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Raj P. Kandpal, Matthew Brooks, Harsha Rajasimha, Jacob Nellissery, Jun Wan, Jiang Qian, Timothy S. Kern, Anand Swaroop; Retinal miRNA Profiles of Diabetic Mice Reveal Distinct Molecular Responses of Two Candidate Drugs for Diabetic Retinopathy. Invest. Ophthalmol. Vis. Sci. 2011;52(14):2101.
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Alterations in the abundance of miRNAs may regulate pathways upstream as well as downstream of disease etiology. We hypothesize that restoration of altered miRNA profiles to their normal expression in mice treated with candidate therapeutic agents for diabetic retinopathy will be a powerful tool for testing drug efficacy. Our goal is to generate global miRNA profiles from retinas of normal mice and diabetic mice treated with or without inhibitors of receptor for advanced glycation end-products (RAGE) and p38 MAPK. These therapies have been found to inhibit development of early stages of the retinopathy.
PCR amplified libraries corresponding to miRNAs were generated from retinas of 12 mice (consisting four groups of animals representing normal, streptozotocin-diabetic, diabetics treated with p38 inhibitor, and diabetics treated with RAGE inhibitor). The amplified cDNA libraries were sequenced using the Illumina platform to generate 36 base reads. The alignment of miRNA sequence reads was carried out by GERALD analysis using ELAND algorithm. The data were normalized by a scaling factor method. Alternatively, we applied SAM (significance analysis of microarrays) to RNA sequence reads to determine changes in the abundance of miRNAs.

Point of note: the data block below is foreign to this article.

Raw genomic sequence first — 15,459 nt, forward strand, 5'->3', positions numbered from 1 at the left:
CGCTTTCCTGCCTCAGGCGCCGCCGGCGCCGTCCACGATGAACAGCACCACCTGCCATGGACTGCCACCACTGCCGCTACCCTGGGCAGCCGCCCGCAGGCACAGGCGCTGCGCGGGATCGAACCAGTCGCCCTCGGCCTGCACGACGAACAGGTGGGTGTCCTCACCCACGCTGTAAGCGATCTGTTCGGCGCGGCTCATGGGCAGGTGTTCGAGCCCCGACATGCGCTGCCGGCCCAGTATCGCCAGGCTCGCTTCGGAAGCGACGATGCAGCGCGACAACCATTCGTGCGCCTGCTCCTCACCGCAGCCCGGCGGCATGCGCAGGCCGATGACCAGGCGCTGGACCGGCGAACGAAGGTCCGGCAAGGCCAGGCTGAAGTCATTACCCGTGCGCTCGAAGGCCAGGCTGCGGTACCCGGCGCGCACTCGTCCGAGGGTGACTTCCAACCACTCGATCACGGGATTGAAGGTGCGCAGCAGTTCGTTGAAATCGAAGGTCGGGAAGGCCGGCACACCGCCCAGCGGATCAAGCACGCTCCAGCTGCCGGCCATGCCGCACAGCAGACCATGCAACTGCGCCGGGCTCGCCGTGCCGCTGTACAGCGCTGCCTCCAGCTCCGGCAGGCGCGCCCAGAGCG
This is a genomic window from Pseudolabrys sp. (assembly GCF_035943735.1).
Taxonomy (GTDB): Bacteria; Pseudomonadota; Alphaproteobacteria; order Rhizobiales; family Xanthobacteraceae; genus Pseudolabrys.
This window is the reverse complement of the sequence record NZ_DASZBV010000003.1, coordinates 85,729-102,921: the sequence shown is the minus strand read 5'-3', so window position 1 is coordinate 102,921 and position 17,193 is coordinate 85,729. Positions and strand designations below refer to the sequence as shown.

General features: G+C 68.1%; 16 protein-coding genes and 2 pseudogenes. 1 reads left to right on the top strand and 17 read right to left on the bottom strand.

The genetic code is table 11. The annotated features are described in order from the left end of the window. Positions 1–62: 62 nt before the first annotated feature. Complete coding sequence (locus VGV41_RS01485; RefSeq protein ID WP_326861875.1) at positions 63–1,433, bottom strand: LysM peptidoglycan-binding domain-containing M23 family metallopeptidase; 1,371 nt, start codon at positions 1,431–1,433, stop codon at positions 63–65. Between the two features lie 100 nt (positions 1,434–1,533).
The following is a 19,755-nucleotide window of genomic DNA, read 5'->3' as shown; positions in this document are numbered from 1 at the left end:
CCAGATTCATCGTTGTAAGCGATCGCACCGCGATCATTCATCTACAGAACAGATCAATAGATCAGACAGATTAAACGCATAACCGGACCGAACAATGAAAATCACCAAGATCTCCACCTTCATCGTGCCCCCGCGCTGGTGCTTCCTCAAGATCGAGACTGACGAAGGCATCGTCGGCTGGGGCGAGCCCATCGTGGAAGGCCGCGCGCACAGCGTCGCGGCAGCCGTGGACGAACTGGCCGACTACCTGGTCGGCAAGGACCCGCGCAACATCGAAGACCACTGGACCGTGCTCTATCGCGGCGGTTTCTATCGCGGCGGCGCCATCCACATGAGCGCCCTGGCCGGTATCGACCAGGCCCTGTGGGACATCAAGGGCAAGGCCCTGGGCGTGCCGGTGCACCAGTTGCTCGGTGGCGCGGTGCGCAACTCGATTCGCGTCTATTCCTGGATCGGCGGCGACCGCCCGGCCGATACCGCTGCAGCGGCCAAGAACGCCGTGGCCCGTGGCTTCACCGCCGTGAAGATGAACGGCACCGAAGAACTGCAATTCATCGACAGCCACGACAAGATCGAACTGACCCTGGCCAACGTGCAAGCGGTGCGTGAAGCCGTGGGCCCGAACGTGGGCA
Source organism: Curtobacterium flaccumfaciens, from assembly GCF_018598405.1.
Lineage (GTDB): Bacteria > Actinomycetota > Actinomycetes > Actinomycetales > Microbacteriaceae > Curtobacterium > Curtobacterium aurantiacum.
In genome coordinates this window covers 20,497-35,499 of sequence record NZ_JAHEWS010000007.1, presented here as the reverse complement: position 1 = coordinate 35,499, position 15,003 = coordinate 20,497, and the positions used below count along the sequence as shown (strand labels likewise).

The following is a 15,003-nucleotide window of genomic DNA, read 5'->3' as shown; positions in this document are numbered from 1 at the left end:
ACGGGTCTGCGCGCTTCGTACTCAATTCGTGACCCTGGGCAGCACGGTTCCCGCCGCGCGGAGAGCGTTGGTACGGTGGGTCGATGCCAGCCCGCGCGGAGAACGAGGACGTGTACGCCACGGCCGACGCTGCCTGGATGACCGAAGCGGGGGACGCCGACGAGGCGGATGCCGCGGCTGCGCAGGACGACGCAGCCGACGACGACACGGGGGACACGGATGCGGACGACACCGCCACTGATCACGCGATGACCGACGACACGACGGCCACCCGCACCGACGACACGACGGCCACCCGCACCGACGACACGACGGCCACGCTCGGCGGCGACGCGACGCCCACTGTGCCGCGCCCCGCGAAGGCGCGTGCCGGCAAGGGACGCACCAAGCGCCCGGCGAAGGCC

The results from the two analytical strategies described above were not significantly different, and several miRNAs were common between the two lists. Specifically, six miRNAs were significantly upregulated in diabetic animals whereas 11 miRNAs showed decreased levels. Notable among the down-regulated miRNAs were miR-181b and miR-877, while miR-31 and miR-184 levels were considerably higher in retinas from diabetic animals compared to normal retinas. The abundance of miR-7b, miR-1224, miR-20a* and miR-421 was unaltered when compared between normal and diabetic animals. Interestingly, the levels of these miRNAs changed significantly in diabetic animals treated with RAGE inhibitor but not in p38 inhibitor treatment.
Our results suggest that treatment with p38 MAPK inhibitor leads to fewer changes in miRNAs that were unaltered during diabetes. Such analyses may be potentially applied to identify new therapeutic targets to inhibit the retinopathy and decipher molecular side effects of candidate drugs.
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